Albuquerque Bilingual Students see Themselves in School Leadership

In school, Jessica Villalobos could not see herself. People who looked like her, shared her background, who spoke Spanish were nowhere to be seen in the textbooks, novels, and films at her school.

“I saw windows, but no mirrors,” she says. “These windows into the dominant culture helped me understand the wider world. But I had to figure out for myself how somebody like me fit into that world.”

Then she took that world by storm. 

She excelled at school and studied to be an educator in college. “Like most young adults, I wanted to make a difference in the world.”  The difference between her and most other young adults is that she pursued that ideal with uncommon passion and discipline. 

Starting her career as a Spanish teacher at Albuquerque Public Schools, she also became the only female coach of a boys’ soccer team in the district. If the boys thought they might push the limits with their petite young female teacher, they were sadly mistaken. Any boy stepping out of line was soon seen running laps. “Lots of running,” said one of her players, “especially if she heard you say a bad word.”

After fifteen years of teaching and coaching, Jessica was named Senior Director of the Albuquerque Public Schools Office of Language and Cultural Equity overseeing the sixty-six bilingual programs in the district. Once again, she saw an opportunity to make a difference in kids’ lives and pursued it tenaciously.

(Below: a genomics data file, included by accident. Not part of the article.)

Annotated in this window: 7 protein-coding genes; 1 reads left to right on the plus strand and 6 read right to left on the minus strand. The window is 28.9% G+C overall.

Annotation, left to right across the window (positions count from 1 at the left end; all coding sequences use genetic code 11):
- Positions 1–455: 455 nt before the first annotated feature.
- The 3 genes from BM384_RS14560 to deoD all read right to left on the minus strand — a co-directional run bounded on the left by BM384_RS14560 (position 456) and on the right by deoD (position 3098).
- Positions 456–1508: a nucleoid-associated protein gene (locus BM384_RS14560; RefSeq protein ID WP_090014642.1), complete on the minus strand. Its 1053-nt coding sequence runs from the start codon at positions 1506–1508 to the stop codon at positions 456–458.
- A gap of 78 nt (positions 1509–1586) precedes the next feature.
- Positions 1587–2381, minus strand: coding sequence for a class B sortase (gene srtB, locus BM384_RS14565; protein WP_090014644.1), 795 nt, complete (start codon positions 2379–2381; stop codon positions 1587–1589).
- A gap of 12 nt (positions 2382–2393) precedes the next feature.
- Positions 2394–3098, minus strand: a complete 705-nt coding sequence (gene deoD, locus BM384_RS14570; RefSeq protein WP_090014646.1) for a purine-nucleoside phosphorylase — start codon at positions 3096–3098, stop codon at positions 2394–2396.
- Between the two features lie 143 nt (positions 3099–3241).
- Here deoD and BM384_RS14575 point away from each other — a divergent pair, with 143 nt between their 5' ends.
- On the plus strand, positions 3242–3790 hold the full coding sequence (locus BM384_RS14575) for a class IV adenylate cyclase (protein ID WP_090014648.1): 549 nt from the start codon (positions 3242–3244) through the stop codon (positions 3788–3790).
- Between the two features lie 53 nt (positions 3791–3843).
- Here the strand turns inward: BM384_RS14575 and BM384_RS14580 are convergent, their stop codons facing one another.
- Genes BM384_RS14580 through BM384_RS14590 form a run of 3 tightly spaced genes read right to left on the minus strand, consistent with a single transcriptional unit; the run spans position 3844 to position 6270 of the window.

In three short years, her office has provided bilingual programs with culturally responsive libraries so that Latinx, African-American, and Native American children will see themselves in mirrors at school. She also provided programs with ChromeBooks. “It’s an equity issue,” she says. “English language arts programs always had priority for technology. Now the bilingual programs don’t have to fight and beg for access to technology.”

Last year, four hundred Albuquerque students received a New Mexico Seal of Bilingualism and Biliteracy. This is what brought her to the Avant offices in Eugene. “STAMP is a great way to gauge student progress towards the Seal of Biliteracy,” she says, “and I like to get a feel for our partners. The staff here at Avant really cares about kids, and that matters a lot to me.”

She is particularly interested in using STAMP to qualify students for the Global Seal of Biliteracy. “The New Mexico standard is Intermediate-Low (Level 4), but lots of our students score higher than that,” she says. “The Global Seal of Functional Fluency (Intermediate-Mid) and Working Fluency (Advanced-Low) are great credentials for kids that can save them money in college tuition or give them a leg up in the job market.”

In addition to the practical advantages of the Global Seal, recognizing bilingual students’ assets affirms their linguistic and cultural identity. 

Unlike Jessica when she was in school, Albuquerque students can now see themselves and see their heritage valued and recognized. But books and materials are not the only mirrors. They can see themselves in Jessica Villalobos.  

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